The Fareham parkrun course is out and back using the Fareham Creek Trail and partly encircling the Cams Hall Estate. Much as I’d have liked to walk the creek trail, I couldn’t, unless I actually joined in the parkrun. This is a relatively new parkrun, the first event was held in April 2016, and there are, on average, only around 192 runners each week. While I’ve walked a few parkruns at Southampton and not come last by any means, I wasn’t sure what kind of time the last finishers here took and didn’t want to be too conspicuous or keep the poor marshals waiting.

Instead of walking the trail and incurring the wrath of the fast runners and the marshals I decided to explore the estate a little. According to the Doomsday Book this land was registered to Earl Godwin in 1086 and there has been a Manor House here since the thirteenth century. Just behind the pub I discovered two small yellow brick buildings that looked very much like gate houses. In the distance, at the top of a shallow hill, I could just make out a large house. It looked worthy of further investigation.

So I began to walk up the hill towards the house. It was clear at once that this was not the original thirteenth century Manor House. The land passed through many hands over the centuries and much building and rebuilding took place. Then, in 1770, Brigadier General Carnac, the MP for Leominster, bought the estate, including a manor, mansion house, farmhouse and five hundred acres of land. He commissioned architect Jacob Leroux, who built the Polygon in Southampton, to build the current house. Just six years later he sold the estate to Peter Delmé, MP for Morpeth in Northumberland for £17,000.

A sign I passed told me I was heading towards a golf course and warned me of CCTV surveillance. This made me a little nervous about getting too close to the house but I kept walking towards it all the same. Across the grass I could see the parkrun finish and the funnel managers waiting. It would be a little while before the first runner crossed the line but I knew my time was short if I wanted to see Commando finish.

As I got nearer to the house I could see it was built of the same yellow bricks as the little gatehouses I’d just passed. It had a classical facade with a central pediment and those yellow bricks were set off beautifully by Portland stone. Delmé enlarged and remodelled the house, perhaps to impress Emma Hamilton, the mistress of Admiral Nelson, who is said to have stayed there. The house remained in the Delmé family for more than a century and Peter’s son, John,  commissioned Scottish Architect, Robert Adam, and his brothers to improve it further. The last male Delmé heir sold the estate to Montague Foster for just £10,250. It was then let to tenants.

During World War II the Admiralty requisitioned the estate. After they left, in 1948, a series of accidents and incidents saw the house fall into a severe decline. In 1950 an ammunition barge exploded in Portsmouth Harbour, shattered all the windows and blew the roof clean off. The ruin was sold in 1951 but it remained unrepaired and empty. Then thieves got inside, stole fireplaces and wrecked it further. It looked as if it might once again be a family home when Charles Church, amongst the richest men in Britain, bought it in 1962. His plans to restore it came to nothing and, in 1989, the house builder and Spitfire enthusiast was killed when his hand built Spitfire stalled and crashed in a field near Blackbushe airfield. Two years later the estate was sold to Strand Harbour Securities and Warings of Portsmouth. Finally it was restored and it is now owned by the Wilky Group who lease high tech workspace in the mansion and have converted the farm buildings to offices.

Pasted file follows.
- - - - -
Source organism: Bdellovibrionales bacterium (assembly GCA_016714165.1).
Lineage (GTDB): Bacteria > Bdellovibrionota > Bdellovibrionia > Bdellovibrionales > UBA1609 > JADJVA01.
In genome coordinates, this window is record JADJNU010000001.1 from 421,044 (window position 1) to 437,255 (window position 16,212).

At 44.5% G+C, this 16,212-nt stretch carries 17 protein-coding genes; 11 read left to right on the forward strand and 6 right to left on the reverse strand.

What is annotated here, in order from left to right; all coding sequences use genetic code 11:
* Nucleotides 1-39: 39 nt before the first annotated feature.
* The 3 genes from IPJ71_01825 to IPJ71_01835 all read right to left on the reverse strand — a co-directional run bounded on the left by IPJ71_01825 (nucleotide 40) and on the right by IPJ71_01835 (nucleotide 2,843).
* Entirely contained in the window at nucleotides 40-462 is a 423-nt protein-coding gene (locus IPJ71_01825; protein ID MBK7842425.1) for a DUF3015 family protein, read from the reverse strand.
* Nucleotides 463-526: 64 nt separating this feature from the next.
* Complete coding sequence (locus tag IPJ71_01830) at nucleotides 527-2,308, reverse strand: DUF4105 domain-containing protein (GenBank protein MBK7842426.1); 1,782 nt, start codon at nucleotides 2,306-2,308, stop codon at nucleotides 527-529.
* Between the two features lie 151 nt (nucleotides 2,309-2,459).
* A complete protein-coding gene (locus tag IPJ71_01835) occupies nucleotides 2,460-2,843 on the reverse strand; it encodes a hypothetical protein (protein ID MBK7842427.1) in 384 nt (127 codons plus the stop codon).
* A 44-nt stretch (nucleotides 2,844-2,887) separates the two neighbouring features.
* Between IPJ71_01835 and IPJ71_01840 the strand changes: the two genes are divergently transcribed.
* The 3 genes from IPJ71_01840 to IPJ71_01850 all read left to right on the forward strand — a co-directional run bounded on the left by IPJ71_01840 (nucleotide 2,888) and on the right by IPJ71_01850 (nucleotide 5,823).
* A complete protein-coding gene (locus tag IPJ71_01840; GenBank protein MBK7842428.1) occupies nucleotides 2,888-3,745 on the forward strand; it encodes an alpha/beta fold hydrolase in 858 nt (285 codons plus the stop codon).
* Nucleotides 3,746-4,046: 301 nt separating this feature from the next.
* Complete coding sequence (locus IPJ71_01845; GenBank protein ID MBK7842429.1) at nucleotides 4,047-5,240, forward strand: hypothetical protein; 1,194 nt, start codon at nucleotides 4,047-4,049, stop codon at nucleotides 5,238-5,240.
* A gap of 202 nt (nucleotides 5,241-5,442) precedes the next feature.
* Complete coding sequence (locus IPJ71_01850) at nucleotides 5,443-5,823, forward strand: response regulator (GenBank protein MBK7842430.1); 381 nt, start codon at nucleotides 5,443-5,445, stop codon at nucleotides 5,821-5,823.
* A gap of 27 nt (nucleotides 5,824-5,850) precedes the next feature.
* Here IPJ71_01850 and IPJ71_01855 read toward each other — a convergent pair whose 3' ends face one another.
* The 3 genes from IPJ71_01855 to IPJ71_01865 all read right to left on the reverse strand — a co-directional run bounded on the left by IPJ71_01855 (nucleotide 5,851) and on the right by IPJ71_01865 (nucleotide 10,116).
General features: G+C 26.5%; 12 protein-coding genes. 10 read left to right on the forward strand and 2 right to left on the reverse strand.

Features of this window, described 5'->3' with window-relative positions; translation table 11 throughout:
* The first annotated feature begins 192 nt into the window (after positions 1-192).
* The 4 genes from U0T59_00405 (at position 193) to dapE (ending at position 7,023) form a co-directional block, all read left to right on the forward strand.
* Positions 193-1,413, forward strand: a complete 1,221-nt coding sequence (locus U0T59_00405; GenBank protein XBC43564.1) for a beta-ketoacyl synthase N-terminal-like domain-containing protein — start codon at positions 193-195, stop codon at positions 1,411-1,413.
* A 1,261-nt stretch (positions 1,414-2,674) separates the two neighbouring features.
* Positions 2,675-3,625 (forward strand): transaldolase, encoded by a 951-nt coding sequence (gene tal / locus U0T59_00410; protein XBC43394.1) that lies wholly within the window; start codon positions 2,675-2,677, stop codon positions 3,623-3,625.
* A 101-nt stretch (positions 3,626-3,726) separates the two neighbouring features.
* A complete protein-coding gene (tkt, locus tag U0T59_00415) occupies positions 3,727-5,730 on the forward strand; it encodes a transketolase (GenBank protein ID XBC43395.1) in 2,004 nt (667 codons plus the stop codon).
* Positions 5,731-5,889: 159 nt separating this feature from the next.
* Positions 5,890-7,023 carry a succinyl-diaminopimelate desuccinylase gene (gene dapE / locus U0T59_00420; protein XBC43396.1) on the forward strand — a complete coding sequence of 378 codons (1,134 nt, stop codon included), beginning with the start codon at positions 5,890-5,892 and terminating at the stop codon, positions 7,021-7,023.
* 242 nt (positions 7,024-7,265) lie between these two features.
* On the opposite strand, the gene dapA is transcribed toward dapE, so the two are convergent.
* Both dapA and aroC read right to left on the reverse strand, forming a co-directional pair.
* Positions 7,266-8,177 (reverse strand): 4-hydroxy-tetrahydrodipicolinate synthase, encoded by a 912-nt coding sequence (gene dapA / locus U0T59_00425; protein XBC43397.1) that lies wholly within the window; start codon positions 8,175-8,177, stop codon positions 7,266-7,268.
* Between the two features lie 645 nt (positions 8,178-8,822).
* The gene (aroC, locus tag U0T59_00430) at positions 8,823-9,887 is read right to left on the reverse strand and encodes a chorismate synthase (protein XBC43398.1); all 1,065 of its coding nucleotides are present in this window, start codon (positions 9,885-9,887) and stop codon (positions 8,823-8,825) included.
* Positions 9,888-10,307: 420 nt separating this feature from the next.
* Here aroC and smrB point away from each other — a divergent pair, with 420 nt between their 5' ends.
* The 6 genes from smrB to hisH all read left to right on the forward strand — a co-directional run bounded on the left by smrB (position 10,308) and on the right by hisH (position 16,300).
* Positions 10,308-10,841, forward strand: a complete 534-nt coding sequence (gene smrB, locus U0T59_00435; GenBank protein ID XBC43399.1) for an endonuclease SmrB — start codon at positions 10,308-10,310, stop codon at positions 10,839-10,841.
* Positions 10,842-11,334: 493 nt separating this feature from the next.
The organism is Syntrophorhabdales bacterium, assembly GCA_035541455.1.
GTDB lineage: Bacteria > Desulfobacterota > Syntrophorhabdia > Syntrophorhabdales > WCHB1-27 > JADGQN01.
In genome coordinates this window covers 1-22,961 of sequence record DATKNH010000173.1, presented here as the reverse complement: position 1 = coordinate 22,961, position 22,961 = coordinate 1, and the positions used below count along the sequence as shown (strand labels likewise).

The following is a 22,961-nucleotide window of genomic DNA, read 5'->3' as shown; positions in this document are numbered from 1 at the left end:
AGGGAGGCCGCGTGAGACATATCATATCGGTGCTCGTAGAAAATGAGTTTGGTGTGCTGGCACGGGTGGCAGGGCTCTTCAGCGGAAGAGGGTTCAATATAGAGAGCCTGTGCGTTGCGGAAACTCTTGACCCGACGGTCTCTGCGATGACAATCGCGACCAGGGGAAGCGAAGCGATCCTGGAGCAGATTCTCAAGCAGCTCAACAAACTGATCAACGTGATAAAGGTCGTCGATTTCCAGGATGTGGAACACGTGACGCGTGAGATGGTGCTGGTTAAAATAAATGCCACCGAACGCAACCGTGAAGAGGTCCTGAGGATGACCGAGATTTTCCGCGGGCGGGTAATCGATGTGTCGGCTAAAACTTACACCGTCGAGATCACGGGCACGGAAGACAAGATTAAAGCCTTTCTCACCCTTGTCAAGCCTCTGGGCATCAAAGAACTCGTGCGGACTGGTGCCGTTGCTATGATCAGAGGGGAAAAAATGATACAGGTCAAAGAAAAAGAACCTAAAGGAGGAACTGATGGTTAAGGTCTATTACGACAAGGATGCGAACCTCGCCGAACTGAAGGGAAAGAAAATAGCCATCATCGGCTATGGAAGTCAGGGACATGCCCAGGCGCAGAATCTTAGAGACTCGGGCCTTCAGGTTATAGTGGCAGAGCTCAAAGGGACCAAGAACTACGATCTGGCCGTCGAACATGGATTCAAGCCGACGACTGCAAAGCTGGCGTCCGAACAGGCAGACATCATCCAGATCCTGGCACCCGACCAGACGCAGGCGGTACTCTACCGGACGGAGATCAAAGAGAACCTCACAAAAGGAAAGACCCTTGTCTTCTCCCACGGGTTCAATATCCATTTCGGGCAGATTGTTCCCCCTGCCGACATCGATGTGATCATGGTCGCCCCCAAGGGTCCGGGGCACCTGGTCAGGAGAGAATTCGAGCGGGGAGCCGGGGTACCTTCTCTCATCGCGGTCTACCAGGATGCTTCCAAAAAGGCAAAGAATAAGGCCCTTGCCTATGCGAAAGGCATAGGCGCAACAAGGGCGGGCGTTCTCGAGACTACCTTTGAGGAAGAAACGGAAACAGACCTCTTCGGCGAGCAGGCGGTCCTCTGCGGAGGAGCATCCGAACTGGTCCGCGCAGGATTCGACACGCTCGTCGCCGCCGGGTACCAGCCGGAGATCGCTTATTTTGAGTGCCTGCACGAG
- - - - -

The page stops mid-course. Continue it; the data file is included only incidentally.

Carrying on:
With more time and a little less nervousness about the CCTV cameras, I might have got even closer. The first parkrunners were beginning to cross the line though so I dashed across the grass and took my place at the finish funnel, my camera at the ready. There wasn’t long to wait. Commando was the first Spitfire to cross the line, closely followed by John and Rob.

While we waited for the others to finish we grabbed a free table in the sun outside the pub for our post parkrun coffee. As parkruns go, Fareham is certainly worth a visit. Maybe next time I might even bring my barcode and walk the course.

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Marie

Writer, walker, coffee drinker, chocolate eater, lover of nature, history and the little things that make me smile

2 thoughts on “Parkrun tourism, a return to Cams Mill”

    1. William conquered Britain in 1066 but the Doomsday Book was started in 1085 and finished in 1086. Amazing it was done so quickly really, when you consider it was hand written and all the information had to be gathered. I’m rubbish at remembering dates but I always remember 1066 and 1086 for some reason.

      It was a beautiful day and not too hot at that time of day. I wish I’d had more time for real walking though.